Michael Laris -- Chinese author Nien Cheng's graceful end
Sitting on the couch in her apartment near the Washington National Cathedral over cookies and orange juice this summer, the Chinese author Nien Cheng said: "I don't want you to write about me. When I die, you can write about it. I will die soon."
CNBC was blaring in the background. Cheng had just finished cleaning up after frying a week's worth of vegetables, she had e-mails to return, and the central fact of her of life had been pared to its seven-word core, prompted by a glance at a beautiful and haunting black-and-white portrait in her tidy study: "That's my daughter. She was 19. Terrible."
In 1966, years after that photograph was taken, Cheng was hauled from her elegant Shanghai home filled with antiquities to the No. 1 Detention House. That was the start of more than six years of shackles, beatings and bouts of pneumonia as one of the 20th century's great spasms of political insanity and violence unfolded in Mao Zedong's China.
Cheng, who died last week, left China and settled in Washington, where she wrote "Life and Death in Shanghai," a best-selling account of stubborn survival. Published in 1987, it was praised as a courageous and sharply drawn portrait of Chinese repression. But it was also a hit that shaped the views of many Americans who knew Mao, as a radio producer in New York once told me, as "the guy with the mole."
Cheng dedicated the book to her daughter, Meiping, and in it describes the moment she finally walked out of the prison and saw a young woman standing by a blue taxi waiting for her.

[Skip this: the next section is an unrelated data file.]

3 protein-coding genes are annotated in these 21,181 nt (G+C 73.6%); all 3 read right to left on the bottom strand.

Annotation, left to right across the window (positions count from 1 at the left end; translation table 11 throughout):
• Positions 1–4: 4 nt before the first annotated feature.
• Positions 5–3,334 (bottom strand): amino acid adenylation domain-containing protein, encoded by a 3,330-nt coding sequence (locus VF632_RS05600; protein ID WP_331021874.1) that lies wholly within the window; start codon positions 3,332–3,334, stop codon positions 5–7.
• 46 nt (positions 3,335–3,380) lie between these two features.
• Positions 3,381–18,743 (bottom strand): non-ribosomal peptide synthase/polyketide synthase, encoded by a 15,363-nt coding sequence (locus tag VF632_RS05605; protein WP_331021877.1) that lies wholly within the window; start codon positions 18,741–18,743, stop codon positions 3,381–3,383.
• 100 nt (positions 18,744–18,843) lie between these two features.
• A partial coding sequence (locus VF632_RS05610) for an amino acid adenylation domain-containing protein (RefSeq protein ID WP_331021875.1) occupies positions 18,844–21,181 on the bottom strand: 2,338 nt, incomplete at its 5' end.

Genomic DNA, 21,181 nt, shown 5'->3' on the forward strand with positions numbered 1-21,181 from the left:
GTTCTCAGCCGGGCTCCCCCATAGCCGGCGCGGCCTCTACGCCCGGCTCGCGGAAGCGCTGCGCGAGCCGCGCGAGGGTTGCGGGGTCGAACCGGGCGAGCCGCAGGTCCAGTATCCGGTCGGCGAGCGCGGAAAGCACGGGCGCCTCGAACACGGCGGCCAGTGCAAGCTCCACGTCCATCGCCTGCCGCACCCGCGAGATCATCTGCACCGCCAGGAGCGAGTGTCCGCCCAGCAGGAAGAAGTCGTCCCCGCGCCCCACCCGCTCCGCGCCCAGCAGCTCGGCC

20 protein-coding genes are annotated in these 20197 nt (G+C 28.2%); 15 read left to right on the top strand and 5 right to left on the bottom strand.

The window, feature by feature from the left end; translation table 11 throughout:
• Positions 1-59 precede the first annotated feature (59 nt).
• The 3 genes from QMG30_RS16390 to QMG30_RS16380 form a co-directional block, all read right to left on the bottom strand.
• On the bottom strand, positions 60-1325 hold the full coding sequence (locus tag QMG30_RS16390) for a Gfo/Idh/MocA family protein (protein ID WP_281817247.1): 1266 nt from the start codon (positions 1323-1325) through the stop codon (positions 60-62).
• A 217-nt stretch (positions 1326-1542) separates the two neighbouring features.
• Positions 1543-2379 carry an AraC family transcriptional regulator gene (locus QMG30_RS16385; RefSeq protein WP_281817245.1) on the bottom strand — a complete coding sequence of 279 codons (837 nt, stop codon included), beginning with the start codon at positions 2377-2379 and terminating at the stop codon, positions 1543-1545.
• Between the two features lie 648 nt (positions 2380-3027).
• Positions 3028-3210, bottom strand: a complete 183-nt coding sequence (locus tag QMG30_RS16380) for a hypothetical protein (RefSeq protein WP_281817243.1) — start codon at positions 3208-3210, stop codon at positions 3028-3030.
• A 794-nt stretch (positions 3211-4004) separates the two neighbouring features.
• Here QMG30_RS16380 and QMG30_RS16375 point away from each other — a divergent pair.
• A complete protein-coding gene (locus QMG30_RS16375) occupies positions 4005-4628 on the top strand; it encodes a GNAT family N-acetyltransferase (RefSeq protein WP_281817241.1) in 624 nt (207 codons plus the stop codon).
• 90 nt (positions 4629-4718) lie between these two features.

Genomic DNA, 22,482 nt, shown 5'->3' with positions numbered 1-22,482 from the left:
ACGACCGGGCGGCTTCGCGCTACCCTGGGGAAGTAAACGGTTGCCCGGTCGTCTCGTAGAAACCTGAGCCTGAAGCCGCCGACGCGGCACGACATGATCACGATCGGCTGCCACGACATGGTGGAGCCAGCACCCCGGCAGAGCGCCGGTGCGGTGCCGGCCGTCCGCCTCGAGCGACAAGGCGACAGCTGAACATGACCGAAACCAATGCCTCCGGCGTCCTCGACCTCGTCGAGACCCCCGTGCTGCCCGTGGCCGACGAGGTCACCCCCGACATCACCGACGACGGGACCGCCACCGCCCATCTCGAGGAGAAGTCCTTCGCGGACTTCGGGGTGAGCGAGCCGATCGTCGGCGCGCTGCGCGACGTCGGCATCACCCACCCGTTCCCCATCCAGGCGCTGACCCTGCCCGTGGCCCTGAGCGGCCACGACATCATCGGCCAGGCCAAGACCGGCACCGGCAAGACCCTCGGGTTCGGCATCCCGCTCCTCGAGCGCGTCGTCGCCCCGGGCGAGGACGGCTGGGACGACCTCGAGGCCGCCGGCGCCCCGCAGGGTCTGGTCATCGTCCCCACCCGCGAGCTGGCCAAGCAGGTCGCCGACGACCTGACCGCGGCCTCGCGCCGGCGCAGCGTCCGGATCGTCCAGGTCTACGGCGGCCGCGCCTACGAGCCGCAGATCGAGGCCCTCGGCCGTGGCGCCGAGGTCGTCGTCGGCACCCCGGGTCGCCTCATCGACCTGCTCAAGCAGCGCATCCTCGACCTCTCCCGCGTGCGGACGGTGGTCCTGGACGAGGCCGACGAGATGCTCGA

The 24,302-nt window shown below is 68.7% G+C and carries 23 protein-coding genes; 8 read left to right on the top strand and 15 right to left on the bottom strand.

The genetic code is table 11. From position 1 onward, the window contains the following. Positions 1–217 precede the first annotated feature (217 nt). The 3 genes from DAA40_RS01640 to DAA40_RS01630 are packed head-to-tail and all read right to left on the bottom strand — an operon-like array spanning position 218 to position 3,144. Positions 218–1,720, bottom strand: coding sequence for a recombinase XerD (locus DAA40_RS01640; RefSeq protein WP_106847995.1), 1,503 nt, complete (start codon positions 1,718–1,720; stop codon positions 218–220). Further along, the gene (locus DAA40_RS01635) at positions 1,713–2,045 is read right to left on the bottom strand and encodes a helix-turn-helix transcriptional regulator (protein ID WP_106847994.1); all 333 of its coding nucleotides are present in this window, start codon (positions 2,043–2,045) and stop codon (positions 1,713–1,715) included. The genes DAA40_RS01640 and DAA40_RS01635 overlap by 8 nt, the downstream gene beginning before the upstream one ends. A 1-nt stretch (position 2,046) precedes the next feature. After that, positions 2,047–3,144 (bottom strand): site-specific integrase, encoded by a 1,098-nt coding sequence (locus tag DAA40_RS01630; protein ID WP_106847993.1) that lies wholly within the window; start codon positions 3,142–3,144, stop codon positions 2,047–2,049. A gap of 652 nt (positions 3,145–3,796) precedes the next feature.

But it was not her daughter. Meiping had died in 1967, the year after her mother was taken away, but Cheng did not know that. It would take her years to undo the official verdict of suicide, and to uncover her daughter's abduction and death at the hands of brutal political activists competing to outdo one another's fervor in Mao's Great Proletarian Cultural Revolution.
But on this afternoon, more than two decades after Cheng began telling and retelling the worst parts of her life on book tours, at colleges and corporate retreats, and in her living room, a 94-year-old woman was just trying to conserve the energy she needed for a graceful end to her story.
"I'm too old. The book's too old also. Now we just be quiet," Cheng said. She also offered a headline suggestion: "You could say, 'Old Chinese woman's end of life.' "
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There are consequences for spending decades talking about a daughter's death. It both sapped and sustained Cheng.
She felt a "lightening of spirit" after finishing the book, she wrote in the epilogue. It also brought her friends from around the country. "My husband died of cancer. . . . My daughter died, and I was imprisoned for so long. Literally, I had no home. Only when I came to America did I really enjoy life," she told me.
She started a scholarship fund honoring her daughter at Slippery Rock University in western Pennsylvania, where some students are the first in their families to go to college. "It's the most important thing I did," she said. "When I'm nearly finished, I will call them and they will come with a truck and take away all my books."